Trusting Your Feelings
I’m about to tell you something people never expect to hear from a counselor…
Your feelings are not to be trusted!
Many times feelings are impostors, and trusting your feelings and acting upon them could end up sabotaging relationships, marriages, and even life. I hear it all the time in my office, “I’m not happy”, “I don’t love him anymore”, “I am so angry at…”, “I feel like…(insert mildly destructive behavior here)”.
Often when we get a feeling, we run with it, and allow the feeling to make decisions for us. If we feel like we don’t like the guy we’re seeing anymore we break up with him. If we aren’t happy in our marriage, we’ll seek a divorce, or sometimes not as drastically, counseling. If we feel like breaking our diet or budget, many of us do. RARELY will we stop and challenge what we are feeling before we accept them as truth.
Most of the time, the negative feelings we are really feeling are too strong for us to handle, and our tricky minds shift those feelings so they come out in different ways. Guilt, shame and fear are among the number one feelings that will translate into other feelings, usually anger or sadness.
I was watching a TV show recently where one of the main characters was deeply in debt, the guilt and shame she was truly feeling was translated into anger towards a loved one. She never stopped and challenged why she was angry with that person, she simply acted on it.
Many years ago fear was a big motivator behind many of my own feelings, I feared failure, so instead I “felt” un-motivated towards certain areas of my life, and deeply sad. I’ve worked with a client who’s fear of rejection was so strong, that 5 months into a relationship she would truly feel like she no longer loved the person she was with. The fear would motivate her to end the relationship, always under the guise of “its not working”.
So knowing that our feelings can be impostors for other feelings, what do we do? How can we evaluate and figure out whats REALLY going on? I have 4 steps for evaluating yourself and digging for true feelings.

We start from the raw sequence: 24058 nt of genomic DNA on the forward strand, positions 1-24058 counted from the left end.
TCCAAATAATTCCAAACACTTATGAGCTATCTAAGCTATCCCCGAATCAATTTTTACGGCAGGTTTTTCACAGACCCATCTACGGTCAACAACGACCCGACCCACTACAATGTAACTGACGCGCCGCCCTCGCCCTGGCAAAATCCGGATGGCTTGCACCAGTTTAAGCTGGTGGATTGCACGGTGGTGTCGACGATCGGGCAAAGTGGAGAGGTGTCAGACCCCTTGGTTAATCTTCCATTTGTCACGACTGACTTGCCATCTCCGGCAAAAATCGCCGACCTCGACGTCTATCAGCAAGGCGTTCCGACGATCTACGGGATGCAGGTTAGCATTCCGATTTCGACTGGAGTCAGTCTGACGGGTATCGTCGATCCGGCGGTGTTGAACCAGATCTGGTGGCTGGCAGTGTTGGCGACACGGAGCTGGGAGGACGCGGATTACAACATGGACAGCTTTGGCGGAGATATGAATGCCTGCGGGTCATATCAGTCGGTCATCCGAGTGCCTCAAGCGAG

- Take inventory of your own life
If you are feeling a strong emotion towards anything stop and evaluate your entire life, be honest and look for areas which may be causing you anxiety, guilt, shame or fear, make sure you’re maintaining good boundaries. Often this is hardest for people to do. They want to focus on the OUTWARD object they have identified as the problem, not look inward. But this is an important step to understanding how you’re relating to the world around you.
Take time to spend an hour by yourself and ask, what ELSE could be going on? Writing helps us process from a different perspective than thinking or talking, it can be helpful in slowing down our brains and allowing us to think a little clearer. Pen & paper is a start to eventually trusting your feelings.
- Talk it through with someone you trust
Find a trusted friend or counselor and talk through your feelings, being open to whatever perspective they have for you, and ask them for honest feedback. WARNING, beware of those friends who tend to always agree with you and never challenge you.
- Give it time
This is probably the most important step, there is nothing that says you need to act on a feeling right away, give yourself some time to allow some of the emotion to dissipate and then look at it again with a clear eye.
Please know I am not asking you to ignore true feelings and not take action when your marriage is struggling, or you are sad, anxious or depressed, but I am asking you to evaluate your feelings before you give power to, or act on them.
Julia Jancek provides Counseling in Orlando and the surrounding Central Florida area. She’s a Licensed Mental Health Counselor working with people of all ages on a variety of issues.